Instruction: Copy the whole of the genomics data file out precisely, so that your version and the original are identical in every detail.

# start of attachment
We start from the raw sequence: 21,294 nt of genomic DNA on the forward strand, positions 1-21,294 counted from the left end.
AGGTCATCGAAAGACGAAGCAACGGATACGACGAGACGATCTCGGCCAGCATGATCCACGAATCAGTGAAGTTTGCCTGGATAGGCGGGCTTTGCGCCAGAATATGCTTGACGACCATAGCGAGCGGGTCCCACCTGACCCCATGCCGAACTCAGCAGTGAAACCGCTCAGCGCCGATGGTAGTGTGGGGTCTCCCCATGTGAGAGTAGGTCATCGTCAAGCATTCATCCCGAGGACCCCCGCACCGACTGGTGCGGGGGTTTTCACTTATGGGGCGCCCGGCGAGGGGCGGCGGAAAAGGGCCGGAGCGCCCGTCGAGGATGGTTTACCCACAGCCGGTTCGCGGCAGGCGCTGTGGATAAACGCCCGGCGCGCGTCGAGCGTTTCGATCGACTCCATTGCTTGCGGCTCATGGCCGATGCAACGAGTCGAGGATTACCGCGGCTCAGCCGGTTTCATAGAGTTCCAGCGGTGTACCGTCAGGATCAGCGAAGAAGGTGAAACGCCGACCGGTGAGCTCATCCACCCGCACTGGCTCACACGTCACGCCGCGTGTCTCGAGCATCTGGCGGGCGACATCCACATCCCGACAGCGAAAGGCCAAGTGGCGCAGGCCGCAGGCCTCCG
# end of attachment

We start from the raw sequence: 21,294 nt of genomic DNA on the forward strand, positions 1-21,294 counted from the left end.
AGGTCATCGAAAGACGAAGCAACGGATACGACGAGACGATCTCGGCCAGCATGATCCACGAATCAGTGAAGTTTGCCTGGATAGGCGGGCTTTGCGCCAGAATATGCTTGACGACCATAGCGAGCGGGTCCCACCTGACCCCATGCCGAACTCAGCAGTGAAACCGCTCAGCGCCGATGGTAGTGTGGGGTCTCCCCATGTGAGAGTAGGTCATCGTCAAGCATTCATCCCGAGGACCCCCGCACCGACTGGTGCGGGGGTTTTCACTTATGGGGCGCCCGGCGAGGGGCGGCGGAAAAGGGCCGGAGCGCCCGTCGAGGATGGTTTACCCACAGCCGGTTCGCGGCAGGCGCTGTGGATAAACGCCCGGCGCGCGTCGAGCGTTTCGATCGACTCCATTGCTTGCGGCTCATGGCCGATGCAACGAGTCGAGGATTACCGCGGCTCAGCCGGTTTCATAGAGTTCCAGCGGTGTACCGTCAGGATCAGCGAAGAAGGTGAAACGCCGACCGGTGAGCTCATCCACCCGCACTGGCTCACACGTCACGCCGCGTGTCTCGAGCATCTGGCGGGCGACATCCACATCCCGACAGCGAAAGGCCAAGTGGCGCAGGCCGCAGGCCTCCG